In The Handmaid's Tale, why did they use this architectural style?

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The architecture in The Handmaid's Tale is, first, very traditional and orderly. Offred describes the yard of her Commander's home as strictly kept, noting that it is bisected by:

the gravel path that divides the back lawn, neatly, like a hair parting.

As she walks to the market she observes...

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The architecture in The Handmaid's Tale is, first, very traditional and orderly. Offred describes the yard of her Commander's home as strictly kept, noting that it is bisected by:

the gravel path that divides the back lawn, neatly, like a hair parting.

As she walks to the market she observes white picket fences and clean red brick sidewalks. She notices that the sidewalks are cleaner than they used to be.

In her privileged section of the city, the houses have facades that:

are gracious, in good repair; they’re like the beautiful pictures they used to print in the magazines about homes and gardens and interior decoration.

In part, the new rulers of Gilead have simply colonized the pre-existing traditional architecture of the area, but they have made it neater, more orderly, and more repressed, reflecting their emphasis on restoring an imagined traditional Christian society of times past.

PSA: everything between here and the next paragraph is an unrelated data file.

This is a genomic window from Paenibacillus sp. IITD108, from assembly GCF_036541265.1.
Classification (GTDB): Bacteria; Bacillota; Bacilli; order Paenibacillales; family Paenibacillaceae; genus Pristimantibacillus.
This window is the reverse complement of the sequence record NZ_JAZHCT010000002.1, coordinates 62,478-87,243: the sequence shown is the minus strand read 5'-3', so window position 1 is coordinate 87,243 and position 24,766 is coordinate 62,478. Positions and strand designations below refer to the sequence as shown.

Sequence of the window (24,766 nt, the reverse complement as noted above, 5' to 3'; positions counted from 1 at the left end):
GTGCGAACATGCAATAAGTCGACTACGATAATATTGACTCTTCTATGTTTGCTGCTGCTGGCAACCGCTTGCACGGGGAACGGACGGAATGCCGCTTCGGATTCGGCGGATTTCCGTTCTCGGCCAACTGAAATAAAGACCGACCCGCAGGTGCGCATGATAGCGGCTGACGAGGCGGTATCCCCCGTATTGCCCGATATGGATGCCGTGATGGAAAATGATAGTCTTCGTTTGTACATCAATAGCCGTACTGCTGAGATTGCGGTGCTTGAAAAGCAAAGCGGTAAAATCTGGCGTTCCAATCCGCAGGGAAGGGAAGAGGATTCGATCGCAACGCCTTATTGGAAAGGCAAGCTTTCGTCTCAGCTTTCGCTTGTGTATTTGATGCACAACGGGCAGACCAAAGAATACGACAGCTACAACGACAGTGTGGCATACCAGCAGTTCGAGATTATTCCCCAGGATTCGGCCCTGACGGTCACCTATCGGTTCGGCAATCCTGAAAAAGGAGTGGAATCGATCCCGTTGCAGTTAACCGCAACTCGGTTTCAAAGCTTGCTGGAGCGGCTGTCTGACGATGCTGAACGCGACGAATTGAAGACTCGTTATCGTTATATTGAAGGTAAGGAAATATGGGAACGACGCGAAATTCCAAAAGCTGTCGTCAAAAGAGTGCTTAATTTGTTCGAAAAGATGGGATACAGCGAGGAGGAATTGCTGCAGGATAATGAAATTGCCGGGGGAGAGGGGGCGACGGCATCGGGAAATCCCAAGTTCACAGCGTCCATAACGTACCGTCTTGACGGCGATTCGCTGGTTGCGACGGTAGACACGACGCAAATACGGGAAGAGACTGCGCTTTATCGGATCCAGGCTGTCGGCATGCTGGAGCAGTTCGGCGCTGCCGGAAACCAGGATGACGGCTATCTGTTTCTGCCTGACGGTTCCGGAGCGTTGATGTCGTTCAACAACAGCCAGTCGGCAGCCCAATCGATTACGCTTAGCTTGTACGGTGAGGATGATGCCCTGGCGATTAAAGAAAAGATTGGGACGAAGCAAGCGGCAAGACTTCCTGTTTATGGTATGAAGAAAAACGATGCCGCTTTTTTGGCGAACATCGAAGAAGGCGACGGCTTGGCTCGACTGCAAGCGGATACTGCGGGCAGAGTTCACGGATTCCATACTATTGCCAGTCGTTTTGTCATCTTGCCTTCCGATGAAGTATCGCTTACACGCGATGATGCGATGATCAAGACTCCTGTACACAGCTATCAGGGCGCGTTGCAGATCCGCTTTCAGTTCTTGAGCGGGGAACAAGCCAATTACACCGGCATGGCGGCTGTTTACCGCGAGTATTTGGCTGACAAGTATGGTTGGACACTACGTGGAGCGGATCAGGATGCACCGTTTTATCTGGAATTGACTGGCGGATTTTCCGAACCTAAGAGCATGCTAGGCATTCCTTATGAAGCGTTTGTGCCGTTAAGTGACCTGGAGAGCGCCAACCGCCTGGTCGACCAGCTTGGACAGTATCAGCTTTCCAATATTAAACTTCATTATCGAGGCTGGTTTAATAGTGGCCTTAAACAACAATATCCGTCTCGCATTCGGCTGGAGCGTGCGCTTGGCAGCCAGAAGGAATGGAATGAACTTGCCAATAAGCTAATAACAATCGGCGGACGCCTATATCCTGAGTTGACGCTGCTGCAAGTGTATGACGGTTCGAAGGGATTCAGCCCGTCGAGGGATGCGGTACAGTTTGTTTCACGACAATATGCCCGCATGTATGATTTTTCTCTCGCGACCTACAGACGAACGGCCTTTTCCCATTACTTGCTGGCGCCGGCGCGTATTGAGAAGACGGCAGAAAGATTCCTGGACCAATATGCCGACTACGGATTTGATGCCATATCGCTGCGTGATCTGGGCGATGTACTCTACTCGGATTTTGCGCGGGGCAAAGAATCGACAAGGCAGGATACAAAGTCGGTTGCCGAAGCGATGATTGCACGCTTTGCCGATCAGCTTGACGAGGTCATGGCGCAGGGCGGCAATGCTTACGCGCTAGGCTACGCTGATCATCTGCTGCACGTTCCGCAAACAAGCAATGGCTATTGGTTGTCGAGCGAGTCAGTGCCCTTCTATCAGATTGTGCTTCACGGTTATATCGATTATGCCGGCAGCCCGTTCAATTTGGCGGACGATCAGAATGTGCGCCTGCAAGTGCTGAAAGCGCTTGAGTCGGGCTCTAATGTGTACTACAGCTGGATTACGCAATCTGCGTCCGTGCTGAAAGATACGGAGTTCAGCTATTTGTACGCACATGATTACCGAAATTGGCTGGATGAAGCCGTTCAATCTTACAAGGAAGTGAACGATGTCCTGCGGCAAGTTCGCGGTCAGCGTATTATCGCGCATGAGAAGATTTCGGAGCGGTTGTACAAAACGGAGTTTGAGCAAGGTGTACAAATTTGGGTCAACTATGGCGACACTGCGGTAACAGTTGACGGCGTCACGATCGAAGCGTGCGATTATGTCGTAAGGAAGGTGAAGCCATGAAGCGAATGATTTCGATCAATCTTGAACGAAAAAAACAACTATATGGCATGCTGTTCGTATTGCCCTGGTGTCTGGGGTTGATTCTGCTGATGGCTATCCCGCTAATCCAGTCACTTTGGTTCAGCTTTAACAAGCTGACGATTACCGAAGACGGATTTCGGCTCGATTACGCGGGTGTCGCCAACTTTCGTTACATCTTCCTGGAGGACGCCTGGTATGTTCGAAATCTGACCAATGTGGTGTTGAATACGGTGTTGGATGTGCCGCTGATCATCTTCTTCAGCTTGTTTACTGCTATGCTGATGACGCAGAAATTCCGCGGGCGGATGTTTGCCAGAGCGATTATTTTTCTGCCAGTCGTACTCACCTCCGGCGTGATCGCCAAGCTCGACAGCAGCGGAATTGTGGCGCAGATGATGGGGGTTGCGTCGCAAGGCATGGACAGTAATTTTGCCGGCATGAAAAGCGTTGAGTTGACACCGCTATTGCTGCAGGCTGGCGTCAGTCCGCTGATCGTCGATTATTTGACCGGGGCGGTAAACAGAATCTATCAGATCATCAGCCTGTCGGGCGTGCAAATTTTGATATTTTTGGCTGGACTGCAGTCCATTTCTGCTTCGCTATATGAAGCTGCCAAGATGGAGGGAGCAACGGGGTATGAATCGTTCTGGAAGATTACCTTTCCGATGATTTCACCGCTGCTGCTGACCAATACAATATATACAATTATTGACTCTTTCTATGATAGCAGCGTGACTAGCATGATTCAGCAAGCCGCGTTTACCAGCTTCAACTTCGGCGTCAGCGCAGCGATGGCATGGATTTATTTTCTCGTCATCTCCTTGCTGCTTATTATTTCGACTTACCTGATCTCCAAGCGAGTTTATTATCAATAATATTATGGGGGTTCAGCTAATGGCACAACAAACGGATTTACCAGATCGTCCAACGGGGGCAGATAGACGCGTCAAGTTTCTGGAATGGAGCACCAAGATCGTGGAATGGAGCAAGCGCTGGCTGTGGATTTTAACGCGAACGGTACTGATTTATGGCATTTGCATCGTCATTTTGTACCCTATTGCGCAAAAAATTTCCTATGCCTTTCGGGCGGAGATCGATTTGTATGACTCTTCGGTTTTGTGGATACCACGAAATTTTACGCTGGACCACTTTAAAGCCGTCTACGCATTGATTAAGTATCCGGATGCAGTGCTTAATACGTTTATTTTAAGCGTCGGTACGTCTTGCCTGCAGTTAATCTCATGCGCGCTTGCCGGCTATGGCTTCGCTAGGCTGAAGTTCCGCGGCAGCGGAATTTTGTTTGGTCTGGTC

An addition new to Gilead is an architecture of violence and repression. Offred describes this when she observes what has been added to an old brick wall in the city:

Now the gates have sentries and there are ugly new floodlights mounted on metal posts above it, and barbed wire along the bottom and broken glass set in concrete along the top.

She also notes the "pillboxes" on the streets where armed guards oversee the pedestrians.

Overall, the architecture of Gilead reflects a society built on hierarchy, fear, and repression. The elite running the culture loathes the new, the messy, the modern, and the egalitarian as symptoms of everything they believe ruined the former society by making it too free and chaotic to function well. The Gilead architecture, be it new or repurposed structures, is meant to clamp down on people, erase individualism, proclaim a Christian state, and reinforce traditional patriarchal ideals.

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